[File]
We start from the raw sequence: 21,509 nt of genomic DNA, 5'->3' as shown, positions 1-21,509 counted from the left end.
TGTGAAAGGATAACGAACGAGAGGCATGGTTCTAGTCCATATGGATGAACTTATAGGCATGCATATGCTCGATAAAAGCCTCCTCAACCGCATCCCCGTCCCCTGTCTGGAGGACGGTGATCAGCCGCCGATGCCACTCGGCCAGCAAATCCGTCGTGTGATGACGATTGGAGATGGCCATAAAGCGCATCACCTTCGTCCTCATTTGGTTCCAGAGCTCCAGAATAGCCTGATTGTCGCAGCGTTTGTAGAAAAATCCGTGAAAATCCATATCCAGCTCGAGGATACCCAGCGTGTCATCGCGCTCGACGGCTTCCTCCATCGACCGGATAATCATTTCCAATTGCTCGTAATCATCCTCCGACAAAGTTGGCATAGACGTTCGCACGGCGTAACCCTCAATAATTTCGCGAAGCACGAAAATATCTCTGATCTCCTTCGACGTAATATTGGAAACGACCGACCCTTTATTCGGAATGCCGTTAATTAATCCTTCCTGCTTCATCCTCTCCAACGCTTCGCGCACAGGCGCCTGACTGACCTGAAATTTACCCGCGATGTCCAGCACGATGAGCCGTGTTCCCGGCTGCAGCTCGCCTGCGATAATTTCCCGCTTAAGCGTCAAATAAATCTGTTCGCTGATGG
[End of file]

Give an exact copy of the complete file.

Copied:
We start from the raw sequence: 21,509 nt of genomic DNA, 5'->3' as shown, positions 1-21,509 counted from the left end.
TGTGAAAGGATAACGAACGAGAGGCATGGTTCTAGTCCATATGGATGAACTTATAGGCATGCATATGCTCGATAAAAGCCTCCTCAACCGCATCCCCGTCCCCTGTCTGGAGGACGGTGATCAGCCGCCGATGCCACTCGGCCAGCAAATCCGTCGTGTGATGACGATTGGAGATGGCCATAAAGCGCATCACCTTCGTCCTCATTTGGTTCCAGAGCTCCAGAATAGCCTGATTGTCGCAGCGTTTGTAGAAAAATCCGTGAAAATCCATATCCAGCTCGAGGATACCCAGCGTGTCATCGCGCTCGACGGCTTCCTCCATCGACCGGATAATCATTTCCAATTGCTCGTAATCATCCTCCGACAAAGTTGGCATAGACGTTCGCACGGCGTAACCCTCAATAATTTCGCGAAGCACGAAAATATCTCTGATCTCCTTCGACGTAATATTGGAAACGACCGACCCTTTATTCGGAATGCCGTTAATTAATCCTTCCTGCTTCATCCTCTCCAACGCTTCGCGCACAGGCGCCTGACTGACCTGAAATTTACCCGCGATGTCCAGCACGATGAGCCGTGTTCCCGGCTGCAGCTCGCCTGCGATAATTTCCCGCTTAAGCGTCAAATAAATCTGTTCGCTGATGG